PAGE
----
I climbed the ladder, one wobbly step at a time, and before I was ready, I found myself standing on that thin, bouncing board. Pauling had been right behind me the entire time. I had watched everyone else run the length of the diving board and leap into the air performing some fantastic twirl or belly flop. That wasn’t going to happen with me. With my luck, I’d slip, hit the board and roll off to land on the side of the pool, instead of in the water. I inched my way out, instead, doing my best to stay in the exact middle of the board. My focus stayed on each step I took without seeing beyond my feet because I knew the minute I realized how far up I was, I would chicken out.
I finally made it to the end of the board and was forced at that point to see the water below. I was ready to cry. What in the world had I gotten myself into? I should have just kept my mouth shut and stayed on the shallow steps with the little kids.
I wasn’t going to do it. I would just turn around and climb back down the ladder, chickening out like I did with most things in my life. However, a glance behind me showed Pauline standing at the other end of the diving board watching me. “You can do this, Robbie. I’m right behind you.”
I turned back around to face the water below. I was going to have to jump whether I wanted to or not. Well, it had been a nice life, so far. I took a deep breath and then stepped off the diving board as most people would step off a curb. I didn’t scream on the way down, although I wanted to. I held my breath and waited for the water to squish me like concrete.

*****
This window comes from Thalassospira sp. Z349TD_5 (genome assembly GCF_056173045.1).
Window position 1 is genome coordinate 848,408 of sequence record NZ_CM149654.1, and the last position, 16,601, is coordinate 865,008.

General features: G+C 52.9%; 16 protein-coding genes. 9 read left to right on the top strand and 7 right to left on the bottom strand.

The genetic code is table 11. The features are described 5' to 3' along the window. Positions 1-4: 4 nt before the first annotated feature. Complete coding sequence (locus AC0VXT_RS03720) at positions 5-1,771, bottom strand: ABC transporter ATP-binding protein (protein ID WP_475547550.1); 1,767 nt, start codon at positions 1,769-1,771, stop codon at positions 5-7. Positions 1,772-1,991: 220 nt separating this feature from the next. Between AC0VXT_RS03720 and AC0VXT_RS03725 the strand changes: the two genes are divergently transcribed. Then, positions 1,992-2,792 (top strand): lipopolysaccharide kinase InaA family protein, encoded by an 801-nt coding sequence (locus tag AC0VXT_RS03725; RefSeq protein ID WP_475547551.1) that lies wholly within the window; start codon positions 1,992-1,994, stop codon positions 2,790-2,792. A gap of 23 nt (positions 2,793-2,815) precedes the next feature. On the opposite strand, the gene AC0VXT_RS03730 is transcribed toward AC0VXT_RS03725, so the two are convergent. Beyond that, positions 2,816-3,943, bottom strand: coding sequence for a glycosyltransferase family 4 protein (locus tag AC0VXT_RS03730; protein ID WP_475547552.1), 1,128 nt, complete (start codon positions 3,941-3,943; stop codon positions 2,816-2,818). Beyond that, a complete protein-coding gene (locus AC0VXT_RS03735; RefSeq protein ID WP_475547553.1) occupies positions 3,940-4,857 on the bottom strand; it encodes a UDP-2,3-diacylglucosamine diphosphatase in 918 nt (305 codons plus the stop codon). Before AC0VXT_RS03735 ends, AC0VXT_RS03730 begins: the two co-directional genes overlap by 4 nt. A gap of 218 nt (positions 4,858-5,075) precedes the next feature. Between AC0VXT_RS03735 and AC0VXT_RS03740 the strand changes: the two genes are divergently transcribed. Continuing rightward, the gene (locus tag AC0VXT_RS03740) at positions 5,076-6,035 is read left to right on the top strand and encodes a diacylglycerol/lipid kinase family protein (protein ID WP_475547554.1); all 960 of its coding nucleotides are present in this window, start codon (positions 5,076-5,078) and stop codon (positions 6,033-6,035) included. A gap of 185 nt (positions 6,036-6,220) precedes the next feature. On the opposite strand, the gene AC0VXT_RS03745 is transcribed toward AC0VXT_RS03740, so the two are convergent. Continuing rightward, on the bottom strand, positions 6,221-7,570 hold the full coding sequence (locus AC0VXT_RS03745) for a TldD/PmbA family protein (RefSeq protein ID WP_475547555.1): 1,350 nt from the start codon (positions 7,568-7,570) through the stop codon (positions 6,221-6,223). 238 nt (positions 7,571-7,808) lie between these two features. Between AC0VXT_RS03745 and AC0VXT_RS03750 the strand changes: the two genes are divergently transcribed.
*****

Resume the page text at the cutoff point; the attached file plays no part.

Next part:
My feet pierced the surface and I plunged into the deep end. I was already scrambling for the surface before I was halfway under; just knowing I was going to drown. After all, I had already been holding my breath and who knew how much longer I could keep holding it. I should practice that incase I am ever forced into this situation again. I was going to survive the fall only to drown afterwards. From the frying pan, into the fire, I just knew it. Yes, I was paranoid. And dramatic.
My head popped back up like a submerged buoy and Pauline was right there, as she promised. The minute my feet had left the high dive, she had raced down the board and jumped in right behind me. When I broke the surface, so did she, laughing and bragging at my accomplishment. She swam with me to the edge of the pool and everyone was clapping. The dork had jumped and survived! I wrapped myself into a towel and sat on the lounge chair trying not to cry as the adrenaline of unnecessary fear washed out of me with the dripping water.